Winter in Summer


Out of nowhere
a thick sea fog
came barrelling in
– swamping – cloaking – shrouding –
the summer swimmers
stood frozen, inert –
engulfed in wintery silences


prompt:  faaa



Up to the Angels

I have decided to reblog this post again today as it might be of interest to people in these difficult days when life is throwing many of us many a curve ball.
I have used the methods I learnt in the workshop many times Sometimes when the situation is very complex I have had to use the words frequently.
I find they always work though sometimes the outcome might be different to what you expect or even hope for.

Being in Nature

This post first appeared on my old blog “Art and Life”.   Today feels like a good day to reblog it.


As a young child I saw fairies dancing on moonbeams and felt the wings of angels catching me whenever I fell.     As I grew older I put away childish things and moved into the cold hard reality of the light of day where seeing is believing and all else is imagination and fantasy  –

not a comfortable place to be at times – a place where I felt I’d lost something but could not quite recall what.

I became a spiritual seeker and wandered through the years searching –


One day I went to one of those Mind, Body and Spirit Fairs. Tarot readers and…

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The desert up the road

After deciding I probably wouldn’t get to the Australian outback this year and, quite possibly never again, I was surprised to discover a wild desert-like landscape just a few K’s from my home last Sunday.

My youngest daughter had suggested we meet in the carpark of a local bush reserve and go for a wander in the bush with her two small boys.   I moved to this area a few months ago and am still learning about it.   As we walked to a gate in the high cyclone wire fence that borders the reserve my daughter filled me in on the history of the place.  Although the bush looks like the kind scrubby bushland I remember from childhood I was amazed to learn it is actually regenerated farmland.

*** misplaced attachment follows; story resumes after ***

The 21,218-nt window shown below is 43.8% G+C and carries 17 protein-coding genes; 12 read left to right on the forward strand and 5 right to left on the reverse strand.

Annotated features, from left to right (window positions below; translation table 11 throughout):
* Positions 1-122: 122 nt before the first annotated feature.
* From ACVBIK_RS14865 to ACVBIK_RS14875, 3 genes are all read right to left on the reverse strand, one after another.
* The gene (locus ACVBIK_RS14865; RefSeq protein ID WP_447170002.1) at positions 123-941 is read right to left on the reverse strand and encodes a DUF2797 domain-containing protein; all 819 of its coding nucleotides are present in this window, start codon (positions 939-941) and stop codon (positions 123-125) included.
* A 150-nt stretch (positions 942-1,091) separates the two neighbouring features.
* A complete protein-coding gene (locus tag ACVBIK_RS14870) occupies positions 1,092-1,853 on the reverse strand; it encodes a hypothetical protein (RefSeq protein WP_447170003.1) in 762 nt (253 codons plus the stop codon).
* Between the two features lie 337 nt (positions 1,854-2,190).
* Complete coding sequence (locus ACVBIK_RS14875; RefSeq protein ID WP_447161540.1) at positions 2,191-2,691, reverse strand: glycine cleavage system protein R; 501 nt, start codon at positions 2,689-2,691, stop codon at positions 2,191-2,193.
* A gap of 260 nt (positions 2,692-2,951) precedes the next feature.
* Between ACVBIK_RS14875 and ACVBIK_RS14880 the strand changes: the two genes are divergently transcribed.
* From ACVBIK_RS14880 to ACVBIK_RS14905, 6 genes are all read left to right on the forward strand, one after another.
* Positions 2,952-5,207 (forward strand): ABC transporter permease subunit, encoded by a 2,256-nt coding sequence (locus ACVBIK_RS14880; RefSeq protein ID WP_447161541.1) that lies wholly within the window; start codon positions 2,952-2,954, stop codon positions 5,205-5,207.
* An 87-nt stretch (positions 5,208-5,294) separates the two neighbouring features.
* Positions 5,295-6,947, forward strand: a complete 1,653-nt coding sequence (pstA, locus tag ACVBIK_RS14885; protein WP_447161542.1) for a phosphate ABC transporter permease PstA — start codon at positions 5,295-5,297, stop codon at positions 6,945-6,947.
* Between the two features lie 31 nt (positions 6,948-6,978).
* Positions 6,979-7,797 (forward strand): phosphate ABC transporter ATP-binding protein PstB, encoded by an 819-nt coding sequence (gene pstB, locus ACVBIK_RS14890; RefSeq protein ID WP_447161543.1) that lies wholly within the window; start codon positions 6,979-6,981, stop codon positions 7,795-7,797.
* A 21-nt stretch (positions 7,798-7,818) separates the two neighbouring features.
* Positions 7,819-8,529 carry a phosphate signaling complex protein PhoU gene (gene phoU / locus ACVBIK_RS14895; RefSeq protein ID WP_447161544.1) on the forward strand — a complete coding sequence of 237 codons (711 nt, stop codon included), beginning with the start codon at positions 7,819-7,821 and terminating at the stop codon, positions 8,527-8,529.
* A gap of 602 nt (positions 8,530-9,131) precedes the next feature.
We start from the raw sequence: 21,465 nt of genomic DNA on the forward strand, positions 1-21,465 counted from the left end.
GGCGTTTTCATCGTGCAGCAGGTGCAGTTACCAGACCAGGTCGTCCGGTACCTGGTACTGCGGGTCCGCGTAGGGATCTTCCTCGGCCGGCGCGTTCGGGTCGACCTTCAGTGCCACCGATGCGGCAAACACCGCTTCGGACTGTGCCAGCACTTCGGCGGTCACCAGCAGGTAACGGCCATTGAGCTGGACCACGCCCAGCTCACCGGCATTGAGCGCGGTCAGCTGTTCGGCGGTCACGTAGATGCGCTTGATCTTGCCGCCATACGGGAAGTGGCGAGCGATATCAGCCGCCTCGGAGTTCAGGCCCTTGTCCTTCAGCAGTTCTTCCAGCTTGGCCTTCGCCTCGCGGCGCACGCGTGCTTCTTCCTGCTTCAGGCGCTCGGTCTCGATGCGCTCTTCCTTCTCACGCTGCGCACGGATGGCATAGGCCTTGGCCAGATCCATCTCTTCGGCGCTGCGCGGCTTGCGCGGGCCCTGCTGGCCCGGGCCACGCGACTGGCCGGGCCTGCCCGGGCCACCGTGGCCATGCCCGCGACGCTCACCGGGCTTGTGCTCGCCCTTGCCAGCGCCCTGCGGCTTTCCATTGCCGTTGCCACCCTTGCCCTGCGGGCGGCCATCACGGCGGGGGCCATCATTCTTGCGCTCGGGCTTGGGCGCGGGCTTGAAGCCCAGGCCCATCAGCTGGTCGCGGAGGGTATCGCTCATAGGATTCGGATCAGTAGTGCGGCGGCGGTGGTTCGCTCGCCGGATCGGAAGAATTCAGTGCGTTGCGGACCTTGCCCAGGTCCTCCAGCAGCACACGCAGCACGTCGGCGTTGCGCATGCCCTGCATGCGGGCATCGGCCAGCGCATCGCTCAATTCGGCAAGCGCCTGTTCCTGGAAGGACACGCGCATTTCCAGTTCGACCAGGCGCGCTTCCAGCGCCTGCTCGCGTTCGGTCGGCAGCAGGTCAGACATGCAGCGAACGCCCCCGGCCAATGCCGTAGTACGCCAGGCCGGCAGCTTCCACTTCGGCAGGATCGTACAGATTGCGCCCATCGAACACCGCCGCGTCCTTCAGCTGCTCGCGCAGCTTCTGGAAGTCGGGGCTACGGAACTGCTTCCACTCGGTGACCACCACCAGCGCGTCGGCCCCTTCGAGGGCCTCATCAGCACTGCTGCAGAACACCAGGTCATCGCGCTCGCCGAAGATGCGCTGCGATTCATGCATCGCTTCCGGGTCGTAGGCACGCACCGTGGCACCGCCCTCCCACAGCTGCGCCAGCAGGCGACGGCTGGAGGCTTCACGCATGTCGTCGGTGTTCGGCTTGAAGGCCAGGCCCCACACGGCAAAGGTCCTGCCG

In the 1960s a group of local conservationists got together to reclaim the area.   Careful land management, weed control and the replanting of indigenous plants has been undertaken ever since.   The place is now home to a wide range of bird species,  reptiles, wallabies  and other small marsupials (the fence is to keep the wallabies in so they don’t get run over).  Although the place is now taken care of by Rangers employed by the government children are encouraged to climb the trees and build bush cubby houses from fallen branches.  Kindergardens and playgroups are welcome to visit and the Rangers sometimes arrange tree planting days for the children.

My grandkids are very familiar with the reserve and led us down a narrow track flanked with kangaroo grass to a man-made waterhole.
Boy contemplating the successful throwing of a large stick into the waterhole

Just beyond the waterhole we came to the wide expanse of a dry river bed.    Something about the place reminded me of the Todd River in Alice Springs – a river that is usually dry.   I last saw that dry river bed nearly 50 years ago and had always hoped I’d get back there.   Lately that has seemed increasingly unlikely.   Gazing at the dry river bed just up the road from where I lived I realised I don’t really need to drive the many thousands of kilometres to Alice Springs after all – I can just drive up to the local reserve –

There the boys have a favourite tree they love to play on.   img_20190113_211937 A natural tree lover

My daughter and I sat on a wooden bench in the shade while the boys played happily for hours.   That definitely wouldn’t happen if I went to the Todd River for the family wouldn’t be able to accompany me.

The afternoon slipped away until eventually we had to convince two reluctant boys that it was time to go home.    We ambled back to our cars completely relaxed and recharged from our time in the bush.   We had seen only two other people the whole time we’d been there and had heard no vehicle noise for hours.  That all changed as soon as I drove down the short dusty dirt track to the main road.   There the non-stop holiday traffic roared along at 100 kph.   Directly opposite the entrance to the nature reserve I had a clear view of the area where the trees were felled last week to make way for a major shopping complex.   The developers have left just two stately old trees.   The position of these trees suggests they will flank the road into the shopping complex – no doubt so the developers can claim they protected trees during construction.   Already there is very little trace of the 50+ trees they cut down last week.